5. Linkage to ‘BioMove’ hypotheses, objectives and concepts

This project will analyse how the specific landscape context and human impact of agricultural landscapes affect (i) the spatial and temporal scale of movement paths and behaviour of a mobile linker (general research questions Q4 and Q5) and (ii) the scale, at which potential links may influence local plant diversity (Q6-Q7). Integrating a strong temporal aspect of landscape dynamics and individual movements we aim at a more mechanistic understanding of the linkage between short-term land-use effects, individual movement responses, and its potential consequences for biodiversity-relevant genetic (seed dispersal) and process links (foraging on rare plant species). This will help to refine the mobile link pathway of the BioMove concept.



(1) Lundberg J & Moberg F (2003). Mobile link organisms and ecosystem functioning: implications for ecosystem resilience and management. Ecosystems 6: 87-98.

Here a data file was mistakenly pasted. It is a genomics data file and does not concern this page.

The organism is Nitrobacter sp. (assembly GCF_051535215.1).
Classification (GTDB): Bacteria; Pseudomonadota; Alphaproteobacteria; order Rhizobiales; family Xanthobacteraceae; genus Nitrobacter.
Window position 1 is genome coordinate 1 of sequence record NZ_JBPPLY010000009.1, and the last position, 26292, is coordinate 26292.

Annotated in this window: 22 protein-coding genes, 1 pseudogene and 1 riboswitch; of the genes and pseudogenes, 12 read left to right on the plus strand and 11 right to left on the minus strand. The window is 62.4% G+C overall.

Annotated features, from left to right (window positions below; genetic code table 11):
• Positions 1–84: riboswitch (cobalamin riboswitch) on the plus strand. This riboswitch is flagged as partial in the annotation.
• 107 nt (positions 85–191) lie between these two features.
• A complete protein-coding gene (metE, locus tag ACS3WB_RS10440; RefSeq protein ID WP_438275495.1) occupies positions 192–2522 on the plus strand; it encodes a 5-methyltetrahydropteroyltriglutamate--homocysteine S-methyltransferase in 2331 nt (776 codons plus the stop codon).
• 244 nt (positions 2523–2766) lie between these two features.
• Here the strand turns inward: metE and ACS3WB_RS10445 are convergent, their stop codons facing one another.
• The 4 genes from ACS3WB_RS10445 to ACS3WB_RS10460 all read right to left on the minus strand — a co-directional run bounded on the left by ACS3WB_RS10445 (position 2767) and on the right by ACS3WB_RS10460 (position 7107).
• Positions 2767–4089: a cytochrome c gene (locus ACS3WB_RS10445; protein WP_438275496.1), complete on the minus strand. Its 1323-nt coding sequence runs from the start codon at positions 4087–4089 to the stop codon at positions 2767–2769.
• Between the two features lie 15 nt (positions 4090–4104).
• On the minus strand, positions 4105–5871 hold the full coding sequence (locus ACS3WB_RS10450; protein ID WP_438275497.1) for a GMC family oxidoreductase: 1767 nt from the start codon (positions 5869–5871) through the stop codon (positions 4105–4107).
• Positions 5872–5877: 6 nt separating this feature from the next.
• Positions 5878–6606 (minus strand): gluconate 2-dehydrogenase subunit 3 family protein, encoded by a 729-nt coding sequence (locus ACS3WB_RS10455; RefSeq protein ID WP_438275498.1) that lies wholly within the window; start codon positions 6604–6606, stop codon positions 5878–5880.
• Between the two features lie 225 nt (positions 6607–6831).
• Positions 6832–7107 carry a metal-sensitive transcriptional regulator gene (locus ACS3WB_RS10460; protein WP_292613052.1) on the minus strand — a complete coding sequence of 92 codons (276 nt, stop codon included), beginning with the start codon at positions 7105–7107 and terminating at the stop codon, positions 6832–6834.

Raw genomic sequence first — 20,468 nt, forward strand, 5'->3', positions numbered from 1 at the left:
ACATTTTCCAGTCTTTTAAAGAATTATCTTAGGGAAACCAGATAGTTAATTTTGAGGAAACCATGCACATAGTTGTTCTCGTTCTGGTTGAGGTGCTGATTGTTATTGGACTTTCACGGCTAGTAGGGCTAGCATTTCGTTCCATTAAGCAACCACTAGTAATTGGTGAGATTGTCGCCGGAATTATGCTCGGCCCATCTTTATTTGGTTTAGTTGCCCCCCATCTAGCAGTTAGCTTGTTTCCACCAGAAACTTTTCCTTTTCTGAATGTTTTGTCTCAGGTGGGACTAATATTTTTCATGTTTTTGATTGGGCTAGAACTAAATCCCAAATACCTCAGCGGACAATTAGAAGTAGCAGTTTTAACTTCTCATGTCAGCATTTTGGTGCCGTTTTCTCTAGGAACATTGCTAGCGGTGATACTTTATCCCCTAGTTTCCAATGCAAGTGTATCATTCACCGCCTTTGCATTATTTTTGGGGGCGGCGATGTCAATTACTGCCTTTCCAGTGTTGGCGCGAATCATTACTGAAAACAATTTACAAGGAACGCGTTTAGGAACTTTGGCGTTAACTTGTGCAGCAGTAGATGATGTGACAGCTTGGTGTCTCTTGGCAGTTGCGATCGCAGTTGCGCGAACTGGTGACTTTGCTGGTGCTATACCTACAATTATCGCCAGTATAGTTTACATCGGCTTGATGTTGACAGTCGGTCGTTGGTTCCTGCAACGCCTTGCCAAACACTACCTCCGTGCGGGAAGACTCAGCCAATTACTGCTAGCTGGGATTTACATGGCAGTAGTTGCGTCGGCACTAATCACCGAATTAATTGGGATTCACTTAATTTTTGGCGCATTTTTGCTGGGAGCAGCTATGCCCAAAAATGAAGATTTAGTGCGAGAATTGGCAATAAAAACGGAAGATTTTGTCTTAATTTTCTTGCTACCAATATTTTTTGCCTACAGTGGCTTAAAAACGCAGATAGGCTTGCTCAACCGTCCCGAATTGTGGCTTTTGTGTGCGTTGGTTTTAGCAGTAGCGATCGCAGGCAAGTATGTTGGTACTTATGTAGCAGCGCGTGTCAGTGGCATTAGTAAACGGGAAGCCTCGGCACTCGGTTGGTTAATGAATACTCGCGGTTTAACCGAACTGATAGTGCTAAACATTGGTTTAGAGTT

(2) Jeltsch F. et al. (2013). Integrating movement ecology with biodiversity research-exploring new avenues to address spatiotemporal biodiversity dynamics. Movement Ecology 1:6.
(3) Van Moorter B, Bunnefeld N, Panzacchi M, Rolandsen CM, Solberg EJ & Sæther BE (2013). Understanding scales of movement: animals ride waves and ripples of environmental change. Journal of Animal Ecology 82: 770-780
(4) Ullmann W, Fischer C, Kramer-Schadt S, Pirhofer-Walzl K & Blaum N (submitted). Spatiotemporal variability in resources affects herbivore home range formation in structurally contrasting and unpredictable agricultural landscapes.
(5) Jacoby MP & Freeman R (2016). Emerging Network-Based Tools in Movement Ecology. Trends in Ecology & Evolution 31: 301-314.

PDF-Dokument [81.8 KB]


Research Training Group

DFG-GRK 2118/1


Prof. Dr. Florian Jeltsch

jeltsch [at]


Deputy speaker:

Assoc. Prof. Dr. Niels Blaum blaum [at]



Dr. Antje Herde

herde [at]


biomove-rtg [at]

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Florian Jeltsch